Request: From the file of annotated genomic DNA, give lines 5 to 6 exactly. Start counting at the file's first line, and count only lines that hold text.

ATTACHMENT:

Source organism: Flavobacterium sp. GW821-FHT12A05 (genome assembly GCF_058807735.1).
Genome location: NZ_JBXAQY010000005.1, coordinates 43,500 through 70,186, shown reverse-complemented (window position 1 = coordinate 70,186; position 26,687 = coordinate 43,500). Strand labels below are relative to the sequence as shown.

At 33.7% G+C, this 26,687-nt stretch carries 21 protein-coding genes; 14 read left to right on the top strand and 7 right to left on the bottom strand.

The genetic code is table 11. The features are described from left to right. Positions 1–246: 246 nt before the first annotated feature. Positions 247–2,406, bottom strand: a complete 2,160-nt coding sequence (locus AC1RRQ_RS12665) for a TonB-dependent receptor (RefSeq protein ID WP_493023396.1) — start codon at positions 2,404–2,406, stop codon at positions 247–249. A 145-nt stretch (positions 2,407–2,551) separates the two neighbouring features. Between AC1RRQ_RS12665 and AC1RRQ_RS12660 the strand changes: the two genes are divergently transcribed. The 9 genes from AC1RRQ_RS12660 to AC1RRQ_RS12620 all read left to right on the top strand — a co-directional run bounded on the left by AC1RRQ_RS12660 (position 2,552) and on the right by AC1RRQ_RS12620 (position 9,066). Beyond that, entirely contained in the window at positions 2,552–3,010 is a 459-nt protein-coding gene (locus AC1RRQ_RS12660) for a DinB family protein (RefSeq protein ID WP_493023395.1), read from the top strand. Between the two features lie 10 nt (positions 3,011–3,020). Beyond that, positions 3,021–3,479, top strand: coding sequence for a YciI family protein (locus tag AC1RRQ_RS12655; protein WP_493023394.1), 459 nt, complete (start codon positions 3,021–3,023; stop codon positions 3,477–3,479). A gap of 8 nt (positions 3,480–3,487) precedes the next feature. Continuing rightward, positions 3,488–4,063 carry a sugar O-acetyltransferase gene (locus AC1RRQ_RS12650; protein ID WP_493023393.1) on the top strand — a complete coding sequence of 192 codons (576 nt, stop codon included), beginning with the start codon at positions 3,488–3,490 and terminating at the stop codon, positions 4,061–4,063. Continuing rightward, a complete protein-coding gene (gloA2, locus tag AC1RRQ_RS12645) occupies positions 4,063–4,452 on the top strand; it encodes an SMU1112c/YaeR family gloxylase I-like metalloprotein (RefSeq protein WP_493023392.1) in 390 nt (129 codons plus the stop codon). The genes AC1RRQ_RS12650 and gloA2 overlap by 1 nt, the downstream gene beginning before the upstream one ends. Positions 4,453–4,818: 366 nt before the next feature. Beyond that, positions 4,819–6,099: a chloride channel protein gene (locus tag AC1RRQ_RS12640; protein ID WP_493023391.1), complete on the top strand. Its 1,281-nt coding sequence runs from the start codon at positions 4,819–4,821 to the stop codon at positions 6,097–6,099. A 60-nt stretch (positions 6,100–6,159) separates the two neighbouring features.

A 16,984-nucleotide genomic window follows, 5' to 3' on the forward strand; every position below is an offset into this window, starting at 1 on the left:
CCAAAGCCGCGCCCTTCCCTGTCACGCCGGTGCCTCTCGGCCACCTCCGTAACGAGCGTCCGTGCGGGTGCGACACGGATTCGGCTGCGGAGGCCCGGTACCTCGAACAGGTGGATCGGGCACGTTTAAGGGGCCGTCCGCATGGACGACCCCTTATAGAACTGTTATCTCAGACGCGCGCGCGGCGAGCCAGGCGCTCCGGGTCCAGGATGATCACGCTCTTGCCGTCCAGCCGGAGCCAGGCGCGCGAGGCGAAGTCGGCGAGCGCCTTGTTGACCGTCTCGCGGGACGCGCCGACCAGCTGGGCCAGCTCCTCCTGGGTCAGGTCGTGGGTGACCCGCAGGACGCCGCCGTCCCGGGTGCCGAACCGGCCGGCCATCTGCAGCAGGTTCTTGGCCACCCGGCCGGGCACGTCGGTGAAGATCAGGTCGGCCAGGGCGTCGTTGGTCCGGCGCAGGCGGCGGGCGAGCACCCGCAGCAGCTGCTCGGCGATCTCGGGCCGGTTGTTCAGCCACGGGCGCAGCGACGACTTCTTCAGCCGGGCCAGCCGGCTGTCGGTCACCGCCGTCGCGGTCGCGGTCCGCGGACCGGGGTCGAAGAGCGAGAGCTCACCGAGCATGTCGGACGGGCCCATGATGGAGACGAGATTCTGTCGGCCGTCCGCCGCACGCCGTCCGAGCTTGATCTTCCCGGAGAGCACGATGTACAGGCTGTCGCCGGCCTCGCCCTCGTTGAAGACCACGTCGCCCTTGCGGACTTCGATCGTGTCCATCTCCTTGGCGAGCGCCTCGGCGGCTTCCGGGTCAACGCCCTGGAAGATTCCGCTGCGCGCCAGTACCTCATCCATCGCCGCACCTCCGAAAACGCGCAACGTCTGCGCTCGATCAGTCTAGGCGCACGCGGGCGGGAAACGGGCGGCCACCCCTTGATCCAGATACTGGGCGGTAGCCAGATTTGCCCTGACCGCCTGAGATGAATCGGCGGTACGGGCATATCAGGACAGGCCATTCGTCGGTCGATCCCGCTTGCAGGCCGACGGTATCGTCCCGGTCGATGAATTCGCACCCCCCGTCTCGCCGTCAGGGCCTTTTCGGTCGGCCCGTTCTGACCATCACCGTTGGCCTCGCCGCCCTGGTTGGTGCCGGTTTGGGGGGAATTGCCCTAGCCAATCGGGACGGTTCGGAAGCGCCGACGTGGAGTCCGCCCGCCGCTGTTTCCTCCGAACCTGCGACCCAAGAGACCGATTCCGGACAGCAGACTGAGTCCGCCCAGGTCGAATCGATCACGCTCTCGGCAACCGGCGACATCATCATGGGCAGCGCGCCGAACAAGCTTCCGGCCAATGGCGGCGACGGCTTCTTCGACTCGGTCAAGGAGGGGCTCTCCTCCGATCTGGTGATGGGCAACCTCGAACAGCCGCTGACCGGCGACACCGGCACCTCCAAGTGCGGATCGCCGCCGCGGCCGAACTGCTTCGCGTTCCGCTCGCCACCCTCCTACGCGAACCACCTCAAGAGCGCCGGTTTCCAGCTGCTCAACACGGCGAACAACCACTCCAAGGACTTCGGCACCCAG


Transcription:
A 16,984-nucleotide genomic window follows, 5' to 3' on the forward strand; every position below is an offset into this window, starting at 1 on the left:
CCAAAGCCGCGCCCTTCCCTGTCACGCCGGTGCCTCTCGGCCACCTCCGTAACGAGCGTCCGTGCGGGTGCGACACGGATTCGGCTGCGGAGGCCCGGTACCTCGAACAGGTGGATCGGGCACGTTTAAGGGGCCGTCCGCATGGACGACCCCTTATAGAACTGTTATCTCAGACGCGCGCGCGGCGAGCCAGGCGCTCCGGGTCCAGGATGATCACGCTCTTGCCGTCCAGCCGGAGCCAGGCGCGCGAGGCGAAGTCGGCGAGCGCCTTGTTGACCGTCTCGCGGGACGCGCCGACCAGCTGGGCCAGCTCCTCCTGGGTCAGGTCGTGGGTGACCCGCAGGACGCCGCCGTCCCGGGTGCCGAACCGGCCGGCCATCTGCAGCAGGTTCTTGGCCACCCGGCCGGGCACGTCGGTGAAGATCAGGTCGGCCAGGGCGTCGTTGGTCCGGCGCAGGCGGCGGGCGAGCACCCGCAGCAGCTGCTCGGCGATCTCGGGCCGGTTGTTCAGCCACGGGCGCAGCGACGACTTCTTCAGCCGGGCCAGCCGGCTGTCGGTCACCGCCGTCGCGGTCGCGGTCCGCGGACCGGGGTCGAAGAGCGAGAGCTCACCGAGCATGTCGGACGGGCCCATGATGGAGACGAGATTCTGTCGGCCGTCCGCCGCACGCCGTCCGAGCTTGATCTTCCCGGAGAGCACGATGTACAGGCTGTCGCCGGCCTCGCCCTCGTTGAAGACCACGTCGCCCTTGCGGACTTCGATCGTGTCCATCTCCTTGGCGAGCGCCTCGGCGGCTTCCGGGTCAACGCCCTGGAAGATTCCGCTGCGCGCCAGTACCTCATCCATCGCCGCACCTCCGAAAACGCGCAACGTCTGCGCTCGATCAGTCTAGGCGCACGCGGGCGGGAAACGGGCGGCCACCCCTTGATCCAGATACTGGGCGGTAGCCAGATTTGCCCTGACCGCCTGAGATGAATCGGCGGTACGGGCATATCAGGACAGGCCATTCGTCGGTCGATCCCGCTTGCAGGCCGACGGTATCGTCCCGGTCGATGAATTCGCACCCCCCGTCTCGCCGTCAGGGCCTTTTCGGTCGGCCCGTTCTGACCATCACCGTTGGCCTCGCCGCCCTGGTTGGTGCCGGTTTGGGGGGAATTGCCCTAGCCAATCGGGACGGTTCGGAAGCGCCGACGTGGAGTCCGCCCGCCGCTGTTTCCTCCGAACCTGCGACCCAAGAGACCGATTCCGGACAGCAGACTGAGTCCGCCCAGGTCGAATCGATCACGCTCTCGGCAACCGGCGACATCATCATGGGCAGCGCGCCGAACAAGCTTCCGGCCAATGGCGGCGACGGCTTCTTCGACTCGGTCAAGGAGGGGCTCTCCTCCGATCTGGTGATGGGCAACCTCGAACAGCCGCTGACCGGCGACACCGGCACCTCCAAGTGCGGATCGCCGCCGCGGCCGAACTGCTTCGCGTTCCGCTCGCCACCCTCCTACGCGAACCACCTCAAGAGCGCCGGTTTCCAGCTGCTCAACACGGCGAACAACCACTCCAAGGACTTCGGCACCCAG